More than 55 percent of undertrials across India are either Muslims, Dalits or tribals, according to new prison figures from the country’s National Crime Records Bureau for 2015.
This rankles when one looks at the demographics: Muslims, Dalits and tribals together account for 39 per cent of India's population.
Speaking to Al Jazeera, Kancha Ilaiah, one of India's most prominent Dalit scholars, explained the "double burden".
"Crimes against Dalits do not get registered owing to biases at every level, and even if they do get registered, the upper-caste offenders tend to get bail easily from the judiciary," said Ilaiah.
According to the 2011 Census, Muslims make up 14.2 per cent, Scheduled Castes 16.6 per cent and Scheduled Tribes 8.6 per cent of India’s population.
Persecution of Dalits
In India, Dalits have long faced persecution. For generations, low-caste Dalit people were considered “dirty” in the Hindu caste system and were not allowed to eat, marry or mix with higher castes.
"Historically, the upper castes are exempt from punishment ... Punishment is supposed to be given to lower castes according to ancient Hindu law ... The law has now become secular but handling of the justice system remains biased," Ilaiah said.
So dire is the situation that earlier this summer, the chief justice of India’s supreme court cried while addressing Prime Minister Narendra Modi over the country’s failure to appoint enough judges to deal with the huge backlog of pending cases.
According to the Crime Records Bureau, more than two-thirds of all Indian jail inmates are undertrials.
The government allocated only 0.2 percent of its 2016 budget to the law ministry, one of the lowest proportions in the world.
More than 22 million cases are currently pending in India’s district courts. Six million of those have lasted longer than five years. Another 4.5 million are waiting to be heard in the high courts and more than 60,000 in the supreme court, according to the most recently available government data.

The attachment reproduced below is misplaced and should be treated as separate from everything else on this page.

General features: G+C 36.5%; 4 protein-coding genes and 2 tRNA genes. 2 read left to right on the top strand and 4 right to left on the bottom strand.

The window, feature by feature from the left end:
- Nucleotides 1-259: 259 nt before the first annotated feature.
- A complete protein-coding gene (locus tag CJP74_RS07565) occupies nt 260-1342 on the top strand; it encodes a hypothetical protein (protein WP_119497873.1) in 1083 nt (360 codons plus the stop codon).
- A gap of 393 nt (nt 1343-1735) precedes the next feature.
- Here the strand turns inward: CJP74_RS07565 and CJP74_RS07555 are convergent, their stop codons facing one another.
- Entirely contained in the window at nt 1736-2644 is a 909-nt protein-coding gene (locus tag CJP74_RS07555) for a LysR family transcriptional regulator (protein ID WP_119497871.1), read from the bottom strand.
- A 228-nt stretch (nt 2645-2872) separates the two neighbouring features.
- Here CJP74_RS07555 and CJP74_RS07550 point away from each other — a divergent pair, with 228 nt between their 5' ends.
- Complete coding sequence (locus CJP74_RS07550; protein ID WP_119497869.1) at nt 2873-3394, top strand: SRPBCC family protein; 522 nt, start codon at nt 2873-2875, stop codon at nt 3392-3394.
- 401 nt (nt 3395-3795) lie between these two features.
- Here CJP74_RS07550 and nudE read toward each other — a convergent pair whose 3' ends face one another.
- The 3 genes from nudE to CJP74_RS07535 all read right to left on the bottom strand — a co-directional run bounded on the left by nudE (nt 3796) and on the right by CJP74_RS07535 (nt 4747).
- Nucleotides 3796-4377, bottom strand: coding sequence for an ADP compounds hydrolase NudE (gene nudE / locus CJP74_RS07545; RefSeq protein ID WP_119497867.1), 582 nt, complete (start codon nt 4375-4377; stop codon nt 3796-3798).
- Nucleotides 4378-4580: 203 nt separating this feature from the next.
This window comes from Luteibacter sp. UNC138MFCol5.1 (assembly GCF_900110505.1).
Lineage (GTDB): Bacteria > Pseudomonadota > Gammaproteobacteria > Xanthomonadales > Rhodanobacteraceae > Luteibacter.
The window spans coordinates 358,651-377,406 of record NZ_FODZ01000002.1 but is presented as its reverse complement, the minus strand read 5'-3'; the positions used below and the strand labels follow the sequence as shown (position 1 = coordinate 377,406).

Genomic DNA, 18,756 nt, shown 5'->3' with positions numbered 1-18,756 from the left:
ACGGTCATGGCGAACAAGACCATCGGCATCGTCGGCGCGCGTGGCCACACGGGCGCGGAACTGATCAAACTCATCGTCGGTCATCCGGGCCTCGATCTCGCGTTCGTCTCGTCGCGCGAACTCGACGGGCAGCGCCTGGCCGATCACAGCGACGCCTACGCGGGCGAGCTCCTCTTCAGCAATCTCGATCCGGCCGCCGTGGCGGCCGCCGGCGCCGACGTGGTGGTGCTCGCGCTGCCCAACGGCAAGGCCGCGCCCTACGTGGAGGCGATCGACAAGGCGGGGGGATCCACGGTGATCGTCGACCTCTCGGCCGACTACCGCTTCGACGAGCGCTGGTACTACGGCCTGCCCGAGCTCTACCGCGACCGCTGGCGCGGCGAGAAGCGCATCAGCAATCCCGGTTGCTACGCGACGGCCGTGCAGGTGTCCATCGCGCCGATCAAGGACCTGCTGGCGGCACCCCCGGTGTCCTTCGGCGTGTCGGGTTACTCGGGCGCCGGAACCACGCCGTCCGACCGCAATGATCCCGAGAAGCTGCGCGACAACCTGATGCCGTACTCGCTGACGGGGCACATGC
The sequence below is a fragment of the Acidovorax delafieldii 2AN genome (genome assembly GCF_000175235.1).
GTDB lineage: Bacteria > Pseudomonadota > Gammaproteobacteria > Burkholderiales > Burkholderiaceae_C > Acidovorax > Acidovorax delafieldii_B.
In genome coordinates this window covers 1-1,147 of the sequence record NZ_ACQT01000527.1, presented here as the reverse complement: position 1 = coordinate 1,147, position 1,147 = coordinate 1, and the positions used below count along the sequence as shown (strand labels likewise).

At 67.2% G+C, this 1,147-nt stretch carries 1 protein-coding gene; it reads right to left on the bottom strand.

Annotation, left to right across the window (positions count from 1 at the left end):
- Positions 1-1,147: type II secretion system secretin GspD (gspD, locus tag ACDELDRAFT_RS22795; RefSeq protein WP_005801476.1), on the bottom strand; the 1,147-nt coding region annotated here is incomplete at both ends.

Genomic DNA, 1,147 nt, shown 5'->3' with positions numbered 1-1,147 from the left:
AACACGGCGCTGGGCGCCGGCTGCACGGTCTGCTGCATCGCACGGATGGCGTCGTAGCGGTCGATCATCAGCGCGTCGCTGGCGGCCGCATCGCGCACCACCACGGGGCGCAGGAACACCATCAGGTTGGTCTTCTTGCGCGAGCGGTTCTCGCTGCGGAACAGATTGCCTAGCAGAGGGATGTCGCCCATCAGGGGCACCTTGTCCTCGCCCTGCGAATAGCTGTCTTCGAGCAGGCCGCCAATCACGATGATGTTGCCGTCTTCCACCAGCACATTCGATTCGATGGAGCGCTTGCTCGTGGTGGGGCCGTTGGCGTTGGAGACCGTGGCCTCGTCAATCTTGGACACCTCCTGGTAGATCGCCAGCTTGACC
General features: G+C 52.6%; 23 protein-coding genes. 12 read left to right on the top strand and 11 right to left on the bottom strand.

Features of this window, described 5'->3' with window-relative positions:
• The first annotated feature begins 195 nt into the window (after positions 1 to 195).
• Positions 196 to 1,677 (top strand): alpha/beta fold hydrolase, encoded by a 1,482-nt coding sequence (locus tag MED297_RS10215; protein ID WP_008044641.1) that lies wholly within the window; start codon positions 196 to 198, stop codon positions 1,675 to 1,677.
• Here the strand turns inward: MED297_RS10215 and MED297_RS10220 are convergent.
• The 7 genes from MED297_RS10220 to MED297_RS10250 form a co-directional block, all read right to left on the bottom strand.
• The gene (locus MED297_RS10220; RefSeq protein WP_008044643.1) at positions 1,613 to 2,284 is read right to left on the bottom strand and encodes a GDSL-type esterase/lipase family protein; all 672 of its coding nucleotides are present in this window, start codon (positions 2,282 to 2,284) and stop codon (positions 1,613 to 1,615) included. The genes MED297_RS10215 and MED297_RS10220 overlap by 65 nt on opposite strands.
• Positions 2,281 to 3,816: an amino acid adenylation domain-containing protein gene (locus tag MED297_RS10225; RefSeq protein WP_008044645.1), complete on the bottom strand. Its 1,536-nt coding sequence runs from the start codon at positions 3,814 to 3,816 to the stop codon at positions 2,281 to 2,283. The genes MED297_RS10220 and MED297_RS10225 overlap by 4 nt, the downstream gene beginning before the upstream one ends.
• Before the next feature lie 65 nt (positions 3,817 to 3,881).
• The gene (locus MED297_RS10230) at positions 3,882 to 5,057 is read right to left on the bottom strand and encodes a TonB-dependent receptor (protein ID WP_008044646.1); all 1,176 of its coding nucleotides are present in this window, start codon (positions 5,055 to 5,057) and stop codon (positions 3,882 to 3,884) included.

In a country like India that is steeped in economic disparities, the means to prevent incarceration among its poor populace is also limited.
"The consequences of even minor crimes, of course, are much more severe among poor people. Rich people or the upper castes will just pay the fines, bribe some officials. But for poor and persecuted communities, this proves to be a real hardship," said Ilaiah.
The scenes outside any court building in India are vastly similar: long queues of people, many of them from the most oppressed classes, waiting without any guarantee of getting a complete hearing. Identity markers like caste and religion compound the problem.
A new Economist report earlier this week delineated the growing estrangement of Indian Muslims including the starkly disparate fates of a Hindu and a Muslim man accused of spreading religiously insulting material.
"The issue of these higher figures of incarceration among India’s lower castes and Muslims is a political hot potato. At a time when Indian politicians are wary of being accused of 'pandering to votebanks', it will be left to embattled civil society groups to agitate and demand accountability," said Tanweer Alam, researcher at Oxford University.
With the growing number of undertrials and the huge pendency of cases, the Indian justice system needs immediate reform, one that will also critically examine allegations of inherent biases.
Source: Al Jazeera News